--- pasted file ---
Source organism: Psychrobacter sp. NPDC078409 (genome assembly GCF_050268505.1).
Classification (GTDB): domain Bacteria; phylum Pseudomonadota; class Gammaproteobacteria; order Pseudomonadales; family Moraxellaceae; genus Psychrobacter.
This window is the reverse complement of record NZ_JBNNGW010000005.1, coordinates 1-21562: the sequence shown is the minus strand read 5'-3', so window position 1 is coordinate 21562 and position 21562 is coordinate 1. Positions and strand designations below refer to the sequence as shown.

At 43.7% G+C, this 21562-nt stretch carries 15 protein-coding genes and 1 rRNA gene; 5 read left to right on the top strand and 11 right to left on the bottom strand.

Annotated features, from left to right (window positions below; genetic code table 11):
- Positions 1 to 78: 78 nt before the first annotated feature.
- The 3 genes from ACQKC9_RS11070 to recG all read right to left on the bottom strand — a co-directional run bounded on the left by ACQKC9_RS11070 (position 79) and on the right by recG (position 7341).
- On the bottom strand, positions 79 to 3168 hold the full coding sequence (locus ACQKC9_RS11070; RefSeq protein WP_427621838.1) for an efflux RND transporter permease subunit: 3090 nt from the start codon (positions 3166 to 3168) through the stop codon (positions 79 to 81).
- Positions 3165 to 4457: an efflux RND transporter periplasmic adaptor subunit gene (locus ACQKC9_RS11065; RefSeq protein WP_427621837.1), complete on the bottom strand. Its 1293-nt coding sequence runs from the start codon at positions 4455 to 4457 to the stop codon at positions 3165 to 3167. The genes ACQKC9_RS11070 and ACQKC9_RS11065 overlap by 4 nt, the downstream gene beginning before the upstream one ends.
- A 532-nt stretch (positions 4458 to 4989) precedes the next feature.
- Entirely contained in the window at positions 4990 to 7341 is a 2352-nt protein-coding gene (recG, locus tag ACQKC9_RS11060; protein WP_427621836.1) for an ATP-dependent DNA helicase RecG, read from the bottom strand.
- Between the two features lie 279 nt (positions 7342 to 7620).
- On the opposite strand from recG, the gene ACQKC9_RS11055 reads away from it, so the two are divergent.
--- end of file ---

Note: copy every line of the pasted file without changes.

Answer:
Source organism: Psychrobacter sp. NPDC078409 (genome assembly GCF_050268505.1).
Classification (GTDB): domain Bacteria; phylum Pseudomonadota; class Gammaproteobacteria; order Pseudomonadales; family Moraxellaceae; genus Psychrobacter.
This window is the reverse complement of record NZ_JBNNGW010000005.1, coordinates 1-21562: the sequence shown is the minus strand read 5'-3', so window position 1 is coordinate 21562 and position 21562 is coordinate 1. Positions and strand designations below refer to the sequence as shown.

At 43.7% G+C, this 21562-nt stretch carries 15 protein-coding genes and 1 rRNA gene; 5 read left to right on the top strand and 11 right to left on the bottom strand.

Annotated features, from left to right (window positions below; genetic code table 11):
- Positions 1 to 78: 78 nt before the first annotated feature.
- The 3 genes from ACQKC9_RS11070 to recG all read right to left on the bottom strand — a co-directional run bounded on the left by ACQKC9_RS11070 (position 79) and on the right by recG (position 7341).
- On the bottom strand, positions 79 to 3168 hold the full coding sequence (locus ACQKC9_RS11070; RefSeq protein WP_427621838.1) for an efflux RND transporter permease subunit: 3090 nt from the start codon (positions 3166 to 3168) through the stop codon (positions 79 to 81).
- Positions 3165 to 4457: an efflux RND transporter periplasmic adaptor subunit gene (locus ACQKC9_RS11065; RefSeq protein WP_427621837.1), complete on the bottom strand. Its 1293-nt coding sequence runs from the start codon at positions 4455 to 4457 to the stop codon at positions 3165 to 3167. The genes ACQKC9_RS11070 and ACQKC9_RS11065 overlap by 4 nt, the downstream gene beginning before the upstream one ends.
- A 532-nt stretch (positions 4458 to 4989) precedes the next feature.
- Entirely contained in the window at positions 4990 to 7341 is a 2352-nt protein-coding gene (recG, locus tag ACQKC9_RS11060; protein WP_427621836.1) for an ATP-dependent DNA helicase RecG, read from the bottom strand.
- Between the two features lie 279 nt (positions 7342 to 7620).
- On the opposite strand from recG, the gene ACQKC9_RS11055 reads away from it, so the two are divergent.